Are you a liberal? G. P. Grant thinks you’re insane if you’re not. In his 1974 book, English-Speaking Justice, he proposes,
Liberalism in its generic form is surely something that all decent men accept as good—‘conservatives’ included. In so far as the word ‘liberalism’ is used to describe the belief that political liberty is a central human good, it is difficult for me to consider as sane those who would deny that they are liberals.
Is this merely semantic quibbling? Without any more being said, I suppose, yes, it would be nothing more than a violation of Paul’s admonition to Timothy to “not quarrel about words” (2 Tim 2:14), but what if in the end it isn’t? To quarrel about words would be like quarrelling about anything else—fruitless. To be succinct with our words would be to be like God, who has revealed Himself using words that mean a particular thing in a particular situation, therefore not meaning something else.
In his 1955 work, The Defense of the Faith, Cornelius Van Til states, “the ‘what’ must precede the ‘that’; the connotation must precede the denotation; at least the latter cannot be discussed intelligently without at once considering the former.” In other words, how can we know what we’re talking about unless the words representing the ideas we’re discussing mean one thing instead of another? Van Til asks how we can discuss the existence of a god, if the god in question has no definite attributes. The ‘what’ must precede the ‘that’.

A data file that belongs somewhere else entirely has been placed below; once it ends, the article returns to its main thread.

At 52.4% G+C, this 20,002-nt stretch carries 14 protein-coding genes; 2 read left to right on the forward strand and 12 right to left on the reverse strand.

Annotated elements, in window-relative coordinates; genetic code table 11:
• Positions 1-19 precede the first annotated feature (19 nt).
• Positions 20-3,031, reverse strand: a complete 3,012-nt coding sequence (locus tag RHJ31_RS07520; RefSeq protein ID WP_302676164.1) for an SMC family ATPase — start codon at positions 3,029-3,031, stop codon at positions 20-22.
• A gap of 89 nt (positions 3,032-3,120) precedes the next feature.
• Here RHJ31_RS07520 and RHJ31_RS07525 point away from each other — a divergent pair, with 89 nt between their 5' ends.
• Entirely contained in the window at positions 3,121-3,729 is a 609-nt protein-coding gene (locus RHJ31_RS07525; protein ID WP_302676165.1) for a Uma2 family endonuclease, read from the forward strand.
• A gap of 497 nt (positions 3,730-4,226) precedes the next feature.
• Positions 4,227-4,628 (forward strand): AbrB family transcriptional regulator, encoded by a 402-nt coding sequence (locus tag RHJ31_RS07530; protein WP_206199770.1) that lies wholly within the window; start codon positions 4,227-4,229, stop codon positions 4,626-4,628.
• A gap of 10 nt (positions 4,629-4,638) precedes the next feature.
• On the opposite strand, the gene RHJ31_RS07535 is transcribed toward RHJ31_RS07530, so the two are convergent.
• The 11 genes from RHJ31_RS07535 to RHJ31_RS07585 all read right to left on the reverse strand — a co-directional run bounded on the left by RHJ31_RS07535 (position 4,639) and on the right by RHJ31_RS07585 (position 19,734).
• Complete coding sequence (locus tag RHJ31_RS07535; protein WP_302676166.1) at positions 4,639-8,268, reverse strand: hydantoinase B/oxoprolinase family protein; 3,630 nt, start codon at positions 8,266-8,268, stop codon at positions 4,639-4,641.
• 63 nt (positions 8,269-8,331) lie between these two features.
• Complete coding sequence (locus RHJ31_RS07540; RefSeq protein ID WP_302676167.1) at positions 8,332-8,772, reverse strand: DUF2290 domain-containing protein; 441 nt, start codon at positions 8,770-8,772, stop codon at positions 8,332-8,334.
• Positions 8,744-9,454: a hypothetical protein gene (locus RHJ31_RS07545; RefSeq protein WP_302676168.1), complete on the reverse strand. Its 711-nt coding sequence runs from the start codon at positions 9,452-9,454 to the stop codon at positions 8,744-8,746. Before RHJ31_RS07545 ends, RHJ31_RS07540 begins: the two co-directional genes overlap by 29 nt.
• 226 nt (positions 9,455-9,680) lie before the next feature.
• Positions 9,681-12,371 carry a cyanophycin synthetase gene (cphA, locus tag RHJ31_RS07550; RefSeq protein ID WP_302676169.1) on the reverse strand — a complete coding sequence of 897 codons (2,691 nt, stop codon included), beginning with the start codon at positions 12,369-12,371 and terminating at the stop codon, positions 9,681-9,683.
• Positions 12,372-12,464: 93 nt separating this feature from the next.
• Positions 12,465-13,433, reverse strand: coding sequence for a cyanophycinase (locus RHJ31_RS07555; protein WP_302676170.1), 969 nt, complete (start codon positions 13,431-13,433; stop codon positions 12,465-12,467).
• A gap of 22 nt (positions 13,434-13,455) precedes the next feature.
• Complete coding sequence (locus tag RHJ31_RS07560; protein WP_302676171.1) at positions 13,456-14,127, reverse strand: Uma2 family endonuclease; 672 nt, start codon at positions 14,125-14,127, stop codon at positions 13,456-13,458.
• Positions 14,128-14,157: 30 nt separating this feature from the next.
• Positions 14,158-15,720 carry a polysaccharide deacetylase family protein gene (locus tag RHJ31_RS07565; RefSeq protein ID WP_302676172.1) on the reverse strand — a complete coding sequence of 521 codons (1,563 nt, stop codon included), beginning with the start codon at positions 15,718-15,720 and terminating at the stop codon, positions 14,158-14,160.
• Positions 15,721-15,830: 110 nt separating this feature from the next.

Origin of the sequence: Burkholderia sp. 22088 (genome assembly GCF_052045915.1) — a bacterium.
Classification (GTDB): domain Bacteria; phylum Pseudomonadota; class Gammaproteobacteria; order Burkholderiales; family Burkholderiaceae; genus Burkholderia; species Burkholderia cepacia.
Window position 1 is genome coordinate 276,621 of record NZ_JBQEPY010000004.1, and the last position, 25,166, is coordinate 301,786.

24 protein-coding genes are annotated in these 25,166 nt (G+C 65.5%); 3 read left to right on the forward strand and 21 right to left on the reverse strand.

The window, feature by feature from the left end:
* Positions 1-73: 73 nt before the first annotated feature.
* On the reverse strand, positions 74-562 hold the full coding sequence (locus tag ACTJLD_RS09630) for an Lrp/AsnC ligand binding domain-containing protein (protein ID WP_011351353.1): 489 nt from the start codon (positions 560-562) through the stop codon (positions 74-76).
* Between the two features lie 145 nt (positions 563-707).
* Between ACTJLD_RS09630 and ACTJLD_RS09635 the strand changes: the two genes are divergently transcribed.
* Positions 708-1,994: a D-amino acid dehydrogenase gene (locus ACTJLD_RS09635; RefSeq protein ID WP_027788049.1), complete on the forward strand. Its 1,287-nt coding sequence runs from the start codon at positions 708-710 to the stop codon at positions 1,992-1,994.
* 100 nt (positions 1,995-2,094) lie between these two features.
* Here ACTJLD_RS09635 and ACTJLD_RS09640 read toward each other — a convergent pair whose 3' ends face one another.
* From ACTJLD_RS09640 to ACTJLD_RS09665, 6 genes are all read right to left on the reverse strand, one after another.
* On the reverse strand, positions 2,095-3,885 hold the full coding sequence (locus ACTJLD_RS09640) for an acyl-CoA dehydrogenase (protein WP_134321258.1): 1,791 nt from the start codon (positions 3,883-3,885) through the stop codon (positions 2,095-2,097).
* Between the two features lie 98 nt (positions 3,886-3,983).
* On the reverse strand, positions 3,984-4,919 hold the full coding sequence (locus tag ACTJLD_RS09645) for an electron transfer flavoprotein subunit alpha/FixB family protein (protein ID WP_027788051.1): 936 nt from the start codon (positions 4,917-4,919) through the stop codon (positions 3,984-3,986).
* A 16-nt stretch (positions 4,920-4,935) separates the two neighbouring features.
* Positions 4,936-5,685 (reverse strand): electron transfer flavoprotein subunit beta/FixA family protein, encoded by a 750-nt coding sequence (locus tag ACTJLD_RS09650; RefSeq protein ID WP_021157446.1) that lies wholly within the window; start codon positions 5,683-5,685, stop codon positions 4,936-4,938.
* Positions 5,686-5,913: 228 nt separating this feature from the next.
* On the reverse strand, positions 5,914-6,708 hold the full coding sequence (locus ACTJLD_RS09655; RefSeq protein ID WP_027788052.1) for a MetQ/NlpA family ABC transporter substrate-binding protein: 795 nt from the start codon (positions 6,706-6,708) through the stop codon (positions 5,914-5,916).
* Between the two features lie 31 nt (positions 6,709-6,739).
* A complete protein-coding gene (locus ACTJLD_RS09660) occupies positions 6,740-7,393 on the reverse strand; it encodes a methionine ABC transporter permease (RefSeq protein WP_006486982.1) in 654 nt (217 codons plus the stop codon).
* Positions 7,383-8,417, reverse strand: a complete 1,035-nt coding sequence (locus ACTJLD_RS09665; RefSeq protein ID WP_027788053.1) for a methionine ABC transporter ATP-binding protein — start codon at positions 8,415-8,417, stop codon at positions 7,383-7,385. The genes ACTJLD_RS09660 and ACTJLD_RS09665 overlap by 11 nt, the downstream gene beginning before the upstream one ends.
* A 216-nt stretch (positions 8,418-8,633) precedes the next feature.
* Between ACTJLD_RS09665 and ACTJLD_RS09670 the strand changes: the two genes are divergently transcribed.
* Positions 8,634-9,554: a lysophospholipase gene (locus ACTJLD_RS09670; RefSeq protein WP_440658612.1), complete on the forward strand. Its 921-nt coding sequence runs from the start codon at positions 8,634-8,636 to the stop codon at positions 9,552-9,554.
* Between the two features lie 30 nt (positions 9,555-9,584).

In our current political landscape, ‘liberal’ has become synonymous with ‘Democrat’, while ‘conservative’ equals ‘Republican’. G. P. Grant argues that perhaps the Republican relationship with conservatism is accurate, but the Democratic comparison should be with ‘progressivism’ instead of with ‘liberalism’. For the Democrat, liberty is not the goal as much as progress is, and if progress is the goal, then it is one that can never be reached. A traveler can never arrive at their destination, if the only reason to go on the trip is to be in a state of perpetual motion.
100 years ago, G. K. Chesterton summed-up progressivism in his work,“Heretics”. He wrote,
“It is not merely true that the age which has settled least what is progress is this ‘progressive’ age. It is, moreover, true that the people who have settled least what is progress are the most ‘progressive’ people in it. The ordinary mass, the men who have never troubled about progress, might be trusted perhaps to progress.”
So when Barak Obama ran on the monoplankular platform of “Change” in 2008, the election’s outcome showed that Americans were indeed progressivists and not liberals at all. “We don’t care where you take us, Mr. Obama, as long as you get us out of here.” As his two terms have progressed, we’ve found President Obama to be quite the conservative as he maintains many of Bush’s policies that he pledged to “change”, and quite the opposite of a true liberal as he’s sought to repossess American liberties granted by America’s Fathers in her Constitution. While admitting that the word ‘liberal’ has come to mean only ‘secular liberal’, Grant stresses that this does not change the fact that the underlying foundations of liberty and freedom remain constant. Since liberty is still the opposite of tyranny, the word ’liberal’ is has become a misnomer– a glaring misnomer that we’re now stuck with.